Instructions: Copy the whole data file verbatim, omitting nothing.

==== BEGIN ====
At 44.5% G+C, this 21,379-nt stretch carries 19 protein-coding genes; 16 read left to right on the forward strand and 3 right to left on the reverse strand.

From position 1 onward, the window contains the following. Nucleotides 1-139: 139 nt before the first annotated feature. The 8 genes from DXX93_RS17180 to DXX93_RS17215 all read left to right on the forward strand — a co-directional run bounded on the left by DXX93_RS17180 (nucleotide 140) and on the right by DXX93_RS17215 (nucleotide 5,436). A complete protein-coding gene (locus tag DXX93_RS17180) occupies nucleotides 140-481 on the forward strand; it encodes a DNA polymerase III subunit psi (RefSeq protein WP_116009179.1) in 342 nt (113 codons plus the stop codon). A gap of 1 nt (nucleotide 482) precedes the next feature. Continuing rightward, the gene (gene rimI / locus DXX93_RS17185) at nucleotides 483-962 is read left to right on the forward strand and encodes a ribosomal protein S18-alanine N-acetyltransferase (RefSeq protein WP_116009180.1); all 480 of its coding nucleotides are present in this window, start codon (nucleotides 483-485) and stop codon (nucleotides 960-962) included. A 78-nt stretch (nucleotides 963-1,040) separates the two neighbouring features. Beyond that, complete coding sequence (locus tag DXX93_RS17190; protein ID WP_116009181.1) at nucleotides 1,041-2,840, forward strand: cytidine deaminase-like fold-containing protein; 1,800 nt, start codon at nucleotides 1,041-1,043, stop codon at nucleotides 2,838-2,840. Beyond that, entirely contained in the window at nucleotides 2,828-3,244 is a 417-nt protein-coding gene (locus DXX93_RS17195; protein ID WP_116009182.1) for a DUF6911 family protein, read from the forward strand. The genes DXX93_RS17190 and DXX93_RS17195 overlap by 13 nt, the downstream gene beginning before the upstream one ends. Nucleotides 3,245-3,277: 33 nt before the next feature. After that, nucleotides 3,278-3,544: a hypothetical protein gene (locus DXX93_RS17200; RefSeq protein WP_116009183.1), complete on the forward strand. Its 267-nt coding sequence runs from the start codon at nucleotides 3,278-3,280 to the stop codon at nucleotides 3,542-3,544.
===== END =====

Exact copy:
At 44.5% G+C, this 21,379-nt stretch carries 19 protein-coding genes; 16 read left to right on the forward strand and 3 right to left on the reverse strand.

From position 1 onward, the window contains the following. Nucleotides 1-139: 139 nt before the first annotated feature. The 8 genes from DXX93_RS17180 to DXX93_RS17215 all read left to right on the forward strand — a co-directional run bounded on the left by DXX93_RS17180 (nucleotide 140) and on the right by DXX93_RS17215 (nucleotide 5,436). A complete protein-coding gene (locus tag DXX93_RS17180) occupies nucleotides 140-481 on the forward strand; it encodes a DNA polymerase III subunit psi (RefSeq protein WP_116009179.1) in 342 nt (113 codons plus the stop codon). A gap of 1 nt (nucleotide 482) precedes the next feature. Continuing rightward, the gene (gene rimI / locus DXX93_RS17185) at nucleotides 483-962 is read left to right on the forward strand and encodes a ribosomal protein S18-alanine N-acetyltransferase (RefSeq protein WP_116009180.1); all 480 of its coding nucleotides are present in this window, start codon (nucleotides 483-485) and stop codon (nucleotides 960-962) included. A 78-nt stretch (nucleotides 963-1,040) separates the two neighbouring features. Beyond that, complete coding sequence (locus tag DXX93_RS17190; protein ID WP_116009181.1) at nucleotides 1,041-2,840, forward strand: cytidine deaminase-like fold-containing protein; 1,800 nt, start codon at nucleotides 1,041-1,043, stop codon at nucleotides 2,838-2,840. Beyond that, entirely contained in the window at nucleotides 2,828-3,244 is a 417-nt protein-coding gene (locus DXX93_RS17195; protein ID WP_116009182.1) for a DUF6911 family protein, read from the forward strand. The genes DXX93_RS17190 and DXX93_RS17195 overlap by 13 nt, the downstream gene beginning before the upstream one ends. Nucleotides 3,245-3,277: 33 nt before the next feature. After that, nucleotides 3,278-3,544: a hypothetical protein gene (locus DXX93_RS17200; RefSeq protein WP_116009183.1), complete on the forward strand. Its 267-nt coding sequence runs from the start codon at nucleotides 3,278-3,280 to the stop codon at nucleotides 3,542-3,544.